We’re involved with a local campaign to re-wild as much as possible of our village as part of a larger community exercise to reduce CO₂, lower waste output and drop our energy consumption. The former includes such items as wild flower planting on (currently) grassed areas, setting aside other pieces of land for reverting to wild meadows, setting up a communal gardening area and even plans for a village orchard (which could allow us to make our own cider)…
It’s a small piece of agroforestry. Pigs love orchards. Orchards love pigs.
Before us humans managed to develop mechanised agricultural tools, our domestic pigs contributed valuable work for the farmer & smallholder helping them to prepare the land for crops. Pigs would assist the clearing of forested land by rooting and digging around and eating seeds, roots, and small growth. And when turned out in a newly harvested field, they’d consume any crop residues helping to discourage pests and diseases that lived in rotting fruits or vegetables. The pigs’ rooting would also then turn over the soil in preparation for the plantings next year.
In Britain, using the pig this way meant that it was also a very effective weapon in the war against one of our poisonous weeds — the bracken fern. As early as 3000 BCE farmers have battled the bracken with pigs, as the weed would invade cleared land thus ruining these pastures for cattle, horses, and sheep. Pigs however will root through the soil, damaging the bracken roots, exposing the rhizomes and trampling & bruising the fronds, all actions which kept the weed on the retreat. Remember, this was was long before poisons such as glyphosate became available. And whilst bracken does contain small amounts of cyanide and other possibly carcinogenic elements which can leach out into ground-water, the effects of glyphosate on the entire environment and the proven huge damage to our long-term health (and that of the animals and rest of the eco-system we’re dependent on) are far, far more dangerous. Me? I’ll stick with the pigs & risk a little bracken. Monsanto and their ilk can fuck right off and die in a fire.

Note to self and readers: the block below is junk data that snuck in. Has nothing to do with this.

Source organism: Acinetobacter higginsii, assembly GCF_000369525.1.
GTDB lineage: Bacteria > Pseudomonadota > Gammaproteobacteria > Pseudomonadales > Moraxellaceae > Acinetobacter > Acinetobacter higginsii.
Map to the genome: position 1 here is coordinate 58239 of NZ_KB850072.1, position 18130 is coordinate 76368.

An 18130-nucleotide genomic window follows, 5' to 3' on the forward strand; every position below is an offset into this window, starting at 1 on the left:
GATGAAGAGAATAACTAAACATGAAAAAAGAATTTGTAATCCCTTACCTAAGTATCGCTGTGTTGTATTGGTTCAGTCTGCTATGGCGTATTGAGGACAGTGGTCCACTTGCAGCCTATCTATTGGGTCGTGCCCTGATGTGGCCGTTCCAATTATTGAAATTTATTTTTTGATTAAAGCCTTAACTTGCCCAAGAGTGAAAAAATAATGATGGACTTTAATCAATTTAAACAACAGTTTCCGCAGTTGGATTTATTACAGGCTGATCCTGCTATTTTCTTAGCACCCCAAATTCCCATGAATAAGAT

There are a couple of other interesting side-notes here: an English commoner was forbidden to use dogs for hunting for all the years between the eleventh and fifteenth centuries (that privilege being reserved to the rich), so hunters chose pigs instead when going into the woods. They’re excellent at scaring out any game concealed in the undergrowth even if they’re (usually) no actual danger to these other animals. Pigs are also experts at killing snakes (work that would later be greatly valued in the colonisation of the New World). And in France and Italy, pigs helped in the search for the valuable truffle, which can grow up to 12 inches under the soil surface. Over centuries, sows known as chercheurs, or ‘searchers’, proved themselves to be pin-point accurate locators of these little black treasures.
I don’t think we’ve (yet) got any truffles in the woods around here. We certainly don’t have any bracken. The adder is so rare as to be almost a non-existent threat and we have no plans whatsoever to go hunting for the few muntjac around here. That said, I have this day-dream of an orchard area, dappled in sunlight, bees & other pollinators, noisy and dense in the tree foliage, with pigs snuffling around the base of the trees, doing what they do so well. I may have to settle for something less contentious. Like a few humans doing the hard work. Or maybe a goat?
[Some useful detail informing this piece came from the invaluable “The Encyclopedia of Historic and Endangered Livestock and Poultry Breeds” by Janet Vorwald Dohner. A really scholarly work. Well worth finding a copy on AbeBooks or Alibris if you can.]